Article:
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Polynuclear aromatic hydrocarbons in crops from long-term sewage sludge amended field experiments.

Research output: Contribution to Journal/MagazineJournal article

<mark>Journal publication date</mark>1992
<mark>Journal</mark>Environmental Pollution
Issue number1
Number of pages8
Pages (from-to)25-32
Publication StatusPublished
<mark>Original language</mark>English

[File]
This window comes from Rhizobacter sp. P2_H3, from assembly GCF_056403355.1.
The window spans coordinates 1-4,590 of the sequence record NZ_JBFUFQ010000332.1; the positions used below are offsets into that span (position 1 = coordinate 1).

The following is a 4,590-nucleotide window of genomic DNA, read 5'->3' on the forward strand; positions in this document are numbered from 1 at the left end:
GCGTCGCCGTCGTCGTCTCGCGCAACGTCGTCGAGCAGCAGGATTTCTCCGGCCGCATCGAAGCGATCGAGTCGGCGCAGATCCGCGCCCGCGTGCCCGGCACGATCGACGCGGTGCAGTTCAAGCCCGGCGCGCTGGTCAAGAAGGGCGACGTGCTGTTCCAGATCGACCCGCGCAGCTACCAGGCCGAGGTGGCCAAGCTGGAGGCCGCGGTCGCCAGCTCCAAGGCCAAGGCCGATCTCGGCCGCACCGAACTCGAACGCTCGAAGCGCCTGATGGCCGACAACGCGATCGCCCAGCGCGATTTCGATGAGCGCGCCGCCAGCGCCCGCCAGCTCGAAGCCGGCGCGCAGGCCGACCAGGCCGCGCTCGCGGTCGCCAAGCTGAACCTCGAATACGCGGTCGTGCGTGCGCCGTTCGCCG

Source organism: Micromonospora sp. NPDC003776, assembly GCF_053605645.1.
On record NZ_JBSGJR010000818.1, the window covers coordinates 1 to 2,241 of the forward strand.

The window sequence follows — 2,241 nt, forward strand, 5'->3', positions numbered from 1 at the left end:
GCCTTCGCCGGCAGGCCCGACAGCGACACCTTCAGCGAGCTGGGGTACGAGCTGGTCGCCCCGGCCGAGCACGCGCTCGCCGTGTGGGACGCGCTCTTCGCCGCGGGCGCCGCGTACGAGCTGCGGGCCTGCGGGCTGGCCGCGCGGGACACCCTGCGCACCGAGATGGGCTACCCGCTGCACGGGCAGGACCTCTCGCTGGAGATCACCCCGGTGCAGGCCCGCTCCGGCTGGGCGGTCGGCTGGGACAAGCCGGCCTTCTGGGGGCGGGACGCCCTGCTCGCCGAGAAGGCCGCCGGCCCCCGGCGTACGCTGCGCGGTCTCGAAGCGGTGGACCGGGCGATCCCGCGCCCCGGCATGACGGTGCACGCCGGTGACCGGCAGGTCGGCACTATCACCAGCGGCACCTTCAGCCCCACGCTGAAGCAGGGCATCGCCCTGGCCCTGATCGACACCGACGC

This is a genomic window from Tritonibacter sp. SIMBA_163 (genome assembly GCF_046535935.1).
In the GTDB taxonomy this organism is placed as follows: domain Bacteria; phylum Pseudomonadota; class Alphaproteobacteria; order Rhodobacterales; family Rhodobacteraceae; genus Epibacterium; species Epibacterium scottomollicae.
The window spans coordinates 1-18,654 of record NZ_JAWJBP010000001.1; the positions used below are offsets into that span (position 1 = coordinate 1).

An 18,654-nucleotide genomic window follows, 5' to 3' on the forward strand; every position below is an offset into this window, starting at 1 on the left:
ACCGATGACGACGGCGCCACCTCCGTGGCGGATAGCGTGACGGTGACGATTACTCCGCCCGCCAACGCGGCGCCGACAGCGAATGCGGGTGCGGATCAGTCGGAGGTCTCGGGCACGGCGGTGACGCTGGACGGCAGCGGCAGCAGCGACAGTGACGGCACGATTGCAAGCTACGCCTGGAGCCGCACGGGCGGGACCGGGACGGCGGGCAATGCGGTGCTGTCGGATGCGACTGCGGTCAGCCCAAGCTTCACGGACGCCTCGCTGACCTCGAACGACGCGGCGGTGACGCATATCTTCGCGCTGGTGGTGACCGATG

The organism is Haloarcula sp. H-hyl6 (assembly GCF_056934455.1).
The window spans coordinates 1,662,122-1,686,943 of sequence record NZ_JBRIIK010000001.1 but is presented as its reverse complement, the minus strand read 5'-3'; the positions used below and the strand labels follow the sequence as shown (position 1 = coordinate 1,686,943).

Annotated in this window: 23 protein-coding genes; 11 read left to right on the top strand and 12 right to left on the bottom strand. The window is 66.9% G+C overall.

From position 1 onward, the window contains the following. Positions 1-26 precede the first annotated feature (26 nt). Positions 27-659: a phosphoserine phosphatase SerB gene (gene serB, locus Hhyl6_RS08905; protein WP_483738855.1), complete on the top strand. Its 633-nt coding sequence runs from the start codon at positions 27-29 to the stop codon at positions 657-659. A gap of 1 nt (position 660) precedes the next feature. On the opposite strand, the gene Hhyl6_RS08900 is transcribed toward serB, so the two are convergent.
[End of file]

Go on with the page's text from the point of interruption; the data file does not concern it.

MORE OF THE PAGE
This study reports on the polynuclear aromatic hydrocarbon (PAH) content of crop plants grown at three different field experiments where controlled additions of sewage sludge were made a number of years ago. Archived samples of several crops have been analysed from sludge-amended and unsludged control plots for 15 PAH compounds. Root crops and above ground plant parts were available for several years following the last applications of sludge. Although the soil PAH burden increased substantially due to sewage sludge additions, and residues of these compounds have persisted in the soils for many years, increased PAH concentrations relative to the unsludged controls were not consistently detected in plant tissues. Plant samples were relatively enriched with low molecular weight compounds such as acenaphthene/fluorene nd phenanthrene. Various lines of evidence indicate that PAHs detected in above ground plant parts are chiefly derived from atmospheric inputs, while PAHs detected in root crops probably arise from adsorption to the root surface.